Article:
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2 Research and Development on Geological Disposal of High-Level Radioactive Waste

R&D for Improving the Technology and Reliability of Geological Disposal in Japan

Fig.2-1 Basic concept of geological disposal of high-level radioactive waste (HLW) in Japan

Fig.2-1 Basic concept of geological disposal of high-level radioactive waste (HLW) in Japan

 

Fig.2-2 JAEA’s R&D activities
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Fig.2-2 JAEA’s R&D activities


In essence, geological disposal is aimed at isolating high-level radioactive waste (HLW), which is produced during nuclear power generation, from human environments over a long period of time. This is a critical issue that the present generation must take responsibility for dealing with and that remains crucial irrespective of the revision of the national nuclear energy policy in response to the accident at the Tokyo Electric Power Company, Incorporated, Fukushima Daiichi Nuclear Power Station. In Japan, spent fuel from power reactors is reprocessed to extract reuseable uranium and plutonium for power generation purposes. The liquids separated from the spent fuel during chemical reprocessing are solidified into a stable glass form. In the Japanese concept, vitrified wastes are encapsulated in a thick steel overpack, which is surrounded by highly compacted bentonite and then placed in a stable geological environment below 300 m (Fig.2-1).

Geological disposal of HLW will be a long-term project lasting over 100 years. The project begins from site selection and continues to repository construction and operation, which will be followed by post-closure monitoring. It is thus of great importance to proceed with the project efficiently, as a national responsibility, by continuously reinforcing the technical base and, more importantly, enhancing public confidence. To this end, we have made, and will continue to make, steady progress in research and development (R&D) in various fields, such as geoscientific research, engineering technology and safety assessment, to improve the technology and reliability of geological disposal in Japan. Our efforts are also focussed on promoting public understanding through disseminating relevant information and opening our R&D facilities to the public.

A particular focus of our R&D at present is on projects at two underground research laboratories (URLs) -one at Mizunami for research on crystalline rocks and the other at Horonobe for research on sedimentary formations (Fig.2-2)-with the main aim of developing a sound technical basis for the implementation of the disposal project and the formulation of safety regulations. In March 2011, shaft excavation reached a depth of 497 m at Mizunami and 250 m at Horonobe and some research galleries were made available for use. Multidisciplinary investigations are ongoing as the reliability of a variety of investigation techniques should be tested and confirmed before site characterisation begins in earnest. Underground tunnels serve as a place for the public to experience deep geological environments first-hand and appreciate our R&D activities. In addition, studies on tectonics, volcanic and faulting activities and so on have been in progress in order to evaluate the long-term stability of geological environments in Japan.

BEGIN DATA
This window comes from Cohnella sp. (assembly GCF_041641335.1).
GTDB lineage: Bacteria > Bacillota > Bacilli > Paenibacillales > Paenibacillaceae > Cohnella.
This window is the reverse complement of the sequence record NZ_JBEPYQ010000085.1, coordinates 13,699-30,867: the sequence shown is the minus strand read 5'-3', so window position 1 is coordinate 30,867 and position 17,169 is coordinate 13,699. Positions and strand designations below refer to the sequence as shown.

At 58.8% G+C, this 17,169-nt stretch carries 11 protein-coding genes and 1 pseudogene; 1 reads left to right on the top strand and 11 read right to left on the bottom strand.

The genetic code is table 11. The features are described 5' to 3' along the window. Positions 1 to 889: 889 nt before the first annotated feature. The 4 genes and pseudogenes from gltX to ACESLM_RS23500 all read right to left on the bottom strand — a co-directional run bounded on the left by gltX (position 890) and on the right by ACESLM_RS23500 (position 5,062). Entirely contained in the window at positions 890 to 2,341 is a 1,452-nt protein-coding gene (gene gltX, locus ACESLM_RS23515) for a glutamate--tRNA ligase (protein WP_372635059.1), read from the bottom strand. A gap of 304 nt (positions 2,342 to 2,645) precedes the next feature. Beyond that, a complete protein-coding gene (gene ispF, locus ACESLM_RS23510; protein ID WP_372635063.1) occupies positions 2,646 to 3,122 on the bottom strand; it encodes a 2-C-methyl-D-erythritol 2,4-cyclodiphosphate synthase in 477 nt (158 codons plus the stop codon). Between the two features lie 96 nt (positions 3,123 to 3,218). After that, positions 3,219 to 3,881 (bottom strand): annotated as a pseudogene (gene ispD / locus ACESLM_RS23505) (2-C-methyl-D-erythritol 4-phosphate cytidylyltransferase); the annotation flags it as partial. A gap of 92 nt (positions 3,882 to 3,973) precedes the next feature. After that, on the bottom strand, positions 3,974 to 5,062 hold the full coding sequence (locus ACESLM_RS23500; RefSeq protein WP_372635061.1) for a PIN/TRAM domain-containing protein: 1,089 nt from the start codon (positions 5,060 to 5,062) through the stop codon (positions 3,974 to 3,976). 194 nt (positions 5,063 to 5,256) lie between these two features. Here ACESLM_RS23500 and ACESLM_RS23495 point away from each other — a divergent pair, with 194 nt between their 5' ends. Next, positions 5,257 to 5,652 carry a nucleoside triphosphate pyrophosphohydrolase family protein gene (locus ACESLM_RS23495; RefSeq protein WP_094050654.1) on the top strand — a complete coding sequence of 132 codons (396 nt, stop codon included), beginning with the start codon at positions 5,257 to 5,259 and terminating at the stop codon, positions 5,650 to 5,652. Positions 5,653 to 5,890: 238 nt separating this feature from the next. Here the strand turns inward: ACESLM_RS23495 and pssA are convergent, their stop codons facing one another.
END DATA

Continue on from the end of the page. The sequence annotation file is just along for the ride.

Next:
In parallel with such geoscientific research, we are conducting an extensive laboratory programme at Tokai to improve geological disposal technology. Studies have been carried out over wide range of topics, such as performance assessment of multi-barrier systems and experiments on engineered barrier systems and on the long-term chemical and migration behaviour of radionuclides under actual geological conditions. These studies involve the use of geological environment data obtained at both URLs. In 2010, databases for glass dissolution and for overpack corrosion were developed by compiling and reviewing all available experimental data.

On the basis of such R&D activities, we have been working on improving a prototype knowledge management system that was developed in 2009, in order to systematically provide multiple lines of evidence and R&D results in the form of a knowledge base.


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